Blue Man Group inspires thespians with creativity


Jade Norton

Juniors Jade Norton and Gracie Moravecky stand outside of the entrance to the Blue Man Group show

While most students were copying notes, studying or completing class assignments last Tuesday, high school thespians had the opportunity to harness their creative side of learning by seeing the Blue Man Group perform live at Universal Studios Orlando.

The Blue Man Group is a worldwide stage production featuring the musical and artistic talent of odd, silent men dressed in black with bald heads and skin painted completely blue. Since 1987 the Blue Man Group has showcased its humorous and whimsical talent on stages across the globe. In 2012 Universal established its very own Blue Man Group stage show for visitors to attend, and it has been attracting audience members ever since.

“It’s like a trio of curious men who have experimented with a bunch of different instruments and want to show it to the world,” freshman Michael Havkin said. “They have activities and they pick random people from the audience to come on stage. They do a bunch of skits. It’s a lot of fun and they make people laugh.”

This was Havkin’s third time seeing the Blue Man Group live. He saw them perform in 2011 and again in 2014. Havkin said he was not disappointed by the trip.

“It does take some time away from school work,” he said. “But to be away from school for a little while and to relax with your friends is pretty fun. [Theater students] were able to kind of have family bonding. It was a good trip.”

Students who attended the field trip departed from campus on a bus or a van Tuesday morning, and left Universal around 6:45 p.m. Each ticket cost $50 and when the show ended at 1:35 p.m. the students were allowed to tour City Walk with their friends until it was time to drive back to school.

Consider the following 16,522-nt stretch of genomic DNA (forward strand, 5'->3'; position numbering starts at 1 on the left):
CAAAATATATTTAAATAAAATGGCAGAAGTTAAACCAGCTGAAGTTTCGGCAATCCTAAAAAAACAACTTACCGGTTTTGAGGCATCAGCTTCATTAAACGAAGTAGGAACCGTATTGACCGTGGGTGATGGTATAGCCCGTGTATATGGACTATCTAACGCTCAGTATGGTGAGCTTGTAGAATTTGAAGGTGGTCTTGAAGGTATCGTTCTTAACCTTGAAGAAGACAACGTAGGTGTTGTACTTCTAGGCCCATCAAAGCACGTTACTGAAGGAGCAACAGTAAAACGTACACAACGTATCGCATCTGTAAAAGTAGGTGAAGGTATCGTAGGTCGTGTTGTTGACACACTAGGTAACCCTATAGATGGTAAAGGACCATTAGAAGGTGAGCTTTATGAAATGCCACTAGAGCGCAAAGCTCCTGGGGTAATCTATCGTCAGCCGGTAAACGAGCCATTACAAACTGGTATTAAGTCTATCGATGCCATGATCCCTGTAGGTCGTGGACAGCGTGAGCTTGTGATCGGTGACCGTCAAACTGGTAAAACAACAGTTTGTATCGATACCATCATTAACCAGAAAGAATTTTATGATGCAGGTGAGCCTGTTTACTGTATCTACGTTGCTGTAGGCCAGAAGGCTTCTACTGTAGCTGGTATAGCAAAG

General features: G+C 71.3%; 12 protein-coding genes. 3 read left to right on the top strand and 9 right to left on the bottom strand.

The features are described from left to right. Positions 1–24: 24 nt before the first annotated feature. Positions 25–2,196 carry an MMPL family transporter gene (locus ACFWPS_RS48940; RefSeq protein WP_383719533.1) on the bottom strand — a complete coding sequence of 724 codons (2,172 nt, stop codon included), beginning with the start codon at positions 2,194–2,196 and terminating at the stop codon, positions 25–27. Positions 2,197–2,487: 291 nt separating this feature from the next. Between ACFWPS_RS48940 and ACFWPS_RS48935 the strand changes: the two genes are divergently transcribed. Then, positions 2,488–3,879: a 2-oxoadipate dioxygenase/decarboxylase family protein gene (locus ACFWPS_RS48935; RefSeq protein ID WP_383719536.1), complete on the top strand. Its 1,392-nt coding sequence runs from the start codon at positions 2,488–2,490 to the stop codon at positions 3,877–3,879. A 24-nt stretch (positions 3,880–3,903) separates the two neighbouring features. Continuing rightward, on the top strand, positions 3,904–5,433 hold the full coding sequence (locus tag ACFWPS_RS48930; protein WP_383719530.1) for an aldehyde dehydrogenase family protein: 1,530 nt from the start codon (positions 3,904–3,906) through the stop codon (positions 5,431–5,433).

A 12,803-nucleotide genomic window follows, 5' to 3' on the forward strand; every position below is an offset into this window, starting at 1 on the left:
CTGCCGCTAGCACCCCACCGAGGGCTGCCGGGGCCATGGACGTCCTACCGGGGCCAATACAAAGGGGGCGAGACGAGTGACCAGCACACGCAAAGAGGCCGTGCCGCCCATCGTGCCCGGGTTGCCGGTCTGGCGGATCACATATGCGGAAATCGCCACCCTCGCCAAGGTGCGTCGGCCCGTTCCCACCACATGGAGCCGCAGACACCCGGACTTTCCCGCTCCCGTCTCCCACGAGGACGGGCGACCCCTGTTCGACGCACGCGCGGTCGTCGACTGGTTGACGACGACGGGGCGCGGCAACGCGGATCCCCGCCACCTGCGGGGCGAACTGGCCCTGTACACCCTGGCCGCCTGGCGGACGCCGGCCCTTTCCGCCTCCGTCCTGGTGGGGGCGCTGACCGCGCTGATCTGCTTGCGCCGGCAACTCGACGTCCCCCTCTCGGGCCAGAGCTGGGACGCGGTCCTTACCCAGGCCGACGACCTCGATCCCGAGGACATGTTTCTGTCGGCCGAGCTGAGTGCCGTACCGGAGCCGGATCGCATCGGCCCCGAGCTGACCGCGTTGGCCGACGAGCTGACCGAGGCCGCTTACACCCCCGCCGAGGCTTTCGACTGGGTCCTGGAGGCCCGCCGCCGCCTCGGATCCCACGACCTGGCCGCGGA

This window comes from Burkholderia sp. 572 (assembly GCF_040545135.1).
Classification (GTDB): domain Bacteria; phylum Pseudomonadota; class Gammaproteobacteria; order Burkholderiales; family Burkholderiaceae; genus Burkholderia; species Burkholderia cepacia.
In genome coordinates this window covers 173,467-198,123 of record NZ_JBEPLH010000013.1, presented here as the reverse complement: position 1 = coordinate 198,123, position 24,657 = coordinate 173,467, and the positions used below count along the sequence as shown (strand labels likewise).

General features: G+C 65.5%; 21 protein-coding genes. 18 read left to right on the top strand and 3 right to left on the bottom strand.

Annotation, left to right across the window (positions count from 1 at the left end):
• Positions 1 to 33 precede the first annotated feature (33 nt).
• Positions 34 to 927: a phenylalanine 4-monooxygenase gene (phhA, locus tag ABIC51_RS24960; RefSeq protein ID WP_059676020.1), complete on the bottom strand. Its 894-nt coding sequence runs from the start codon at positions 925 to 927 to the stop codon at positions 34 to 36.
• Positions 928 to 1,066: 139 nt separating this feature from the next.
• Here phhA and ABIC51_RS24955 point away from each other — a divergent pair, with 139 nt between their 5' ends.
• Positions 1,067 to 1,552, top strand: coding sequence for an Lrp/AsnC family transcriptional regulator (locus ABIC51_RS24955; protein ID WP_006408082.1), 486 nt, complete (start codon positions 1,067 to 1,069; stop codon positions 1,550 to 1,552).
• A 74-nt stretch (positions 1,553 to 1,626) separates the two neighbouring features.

“We just went through security and as a group we all went to the Blue Man Group and enjoyed ourselves,” Havkin said.

Junior Jade Norton experienced a Blue Man Group performance for the first time.

“Being able to go and see this group perform with my best friend Gracie and my other friends around me was really fun,” Norton said. “Afterward we got to talk to one of the Blue Men because we did a Q&A. He sat right in front of me. As a group, we talked to him and he said how he was a musical theater major in college at Boston University, and so he gave us a lot of useful information about musical theater. It was really good insight.”

The member of the Blue Man Group the students talked to is West Shore alumnus who performed in countless theater productions during his high school career. According to Havkin, some of the shows that the alumnus had participated in during high school are being performed by this current generation of students, connecting thespians past and present to the same high school stage.

“I’m still undecided as to what I want to go to college for,” Norton said. “So [the Q&A] kind of gave me a little insight as to what I might want to do in musical theater or ministry. I’m always caught between the two.”

Like all theater-related field trips, this trip was organized by Theater Director Maureen Fallon. About 15 students attended the trip as an opportunity to witness the talents of the Blue Man Group first-hand, and to learn from the artistic creation and path of its performers.

“I feel like this acting group has come so far this past year,” Havkin said. “I feel that we are all going to grow as a big group and a family, and get to know each other even better by doing these types of field trips.”

By Sophia Bailly